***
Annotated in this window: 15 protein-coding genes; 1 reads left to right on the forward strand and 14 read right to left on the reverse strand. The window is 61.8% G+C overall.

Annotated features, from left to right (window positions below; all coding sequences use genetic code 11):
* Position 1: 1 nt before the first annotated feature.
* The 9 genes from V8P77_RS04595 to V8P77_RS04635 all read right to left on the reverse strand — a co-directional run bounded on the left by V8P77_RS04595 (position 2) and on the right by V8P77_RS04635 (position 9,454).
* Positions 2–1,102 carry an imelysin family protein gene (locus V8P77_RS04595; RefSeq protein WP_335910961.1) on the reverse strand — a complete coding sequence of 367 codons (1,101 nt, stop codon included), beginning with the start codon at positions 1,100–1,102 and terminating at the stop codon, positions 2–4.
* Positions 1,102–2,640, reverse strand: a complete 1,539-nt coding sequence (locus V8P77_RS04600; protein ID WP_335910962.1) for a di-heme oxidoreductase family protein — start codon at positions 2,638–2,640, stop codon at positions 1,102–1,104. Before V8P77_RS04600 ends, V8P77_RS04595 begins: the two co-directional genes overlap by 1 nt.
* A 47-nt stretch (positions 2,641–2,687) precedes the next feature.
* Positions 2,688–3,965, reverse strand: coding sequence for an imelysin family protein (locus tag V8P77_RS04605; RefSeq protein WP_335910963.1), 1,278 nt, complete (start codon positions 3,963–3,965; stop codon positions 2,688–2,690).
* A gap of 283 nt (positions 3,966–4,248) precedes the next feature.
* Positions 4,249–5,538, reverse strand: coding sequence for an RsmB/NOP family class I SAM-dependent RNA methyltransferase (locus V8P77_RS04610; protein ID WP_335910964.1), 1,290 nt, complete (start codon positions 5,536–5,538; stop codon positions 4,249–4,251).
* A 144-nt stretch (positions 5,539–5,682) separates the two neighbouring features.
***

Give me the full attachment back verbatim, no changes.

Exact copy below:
Annotated in this window: 15 protein-coding genes; 1 reads left to right on the forward strand and 14 read right to left on the reverse strand. The window is 61.8% G+C overall.

Annotated features, from left to right (window positions below; all coding sequences use genetic code 11):
* Position 1: 1 nt before the first annotated feature.
* The 9 genes from V8P77_RS04595 to V8P77_RS04635 all read right to left on the reverse strand — a co-directional run bounded on the left by V8P77_RS04595 (position 2) and on the right by V8P77_RS04635 (position 9,454).
* Positions 2–1,102 carry an imelysin family protein gene (locus V8P77_RS04595; RefSeq protein WP_335910961.1) on the reverse strand — a complete coding sequence of 367 codons (1,101 nt, stop codon included), beginning with the start codon at positions 1,100–1,102 and terminating at the stop codon, positions 2–4.
* Positions 1,102–2,640, reverse strand: a complete 1,539-nt coding sequence (locus V8P77_RS04600; protein ID WP_335910962.1) for a di-heme oxidoreductase family protein — start codon at positions 2,638–2,640, stop codon at positions 1,102–1,104. Before V8P77_RS04600 ends, V8P77_RS04595 begins: the two co-directional genes overlap by 1 nt.
* A 47-nt stretch (positions 2,641–2,687) precedes the next feature.
* Positions 2,688–3,965, reverse strand: coding sequence for an imelysin family protein (locus tag V8P77_RS04605; RefSeq protein WP_335910963.1), 1,278 nt, complete (start codon positions 3,963–3,965; stop codon positions 2,688–2,690).
* A gap of 283 nt (positions 3,966–4,248) precedes the next feature.
* Positions 4,249–5,538, reverse strand: coding sequence for an RsmB/NOP family class I SAM-dependent RNA methyltransferase (locus V8P77_RS04610; protein ID WP_335910964.1), 1,290 nt, complete (start codon positions 5,536–5,538; stop codon positions 4,249–4,251).
* A 144-nt stretch (positions 5,539–5,682) separates the two neighbouring features.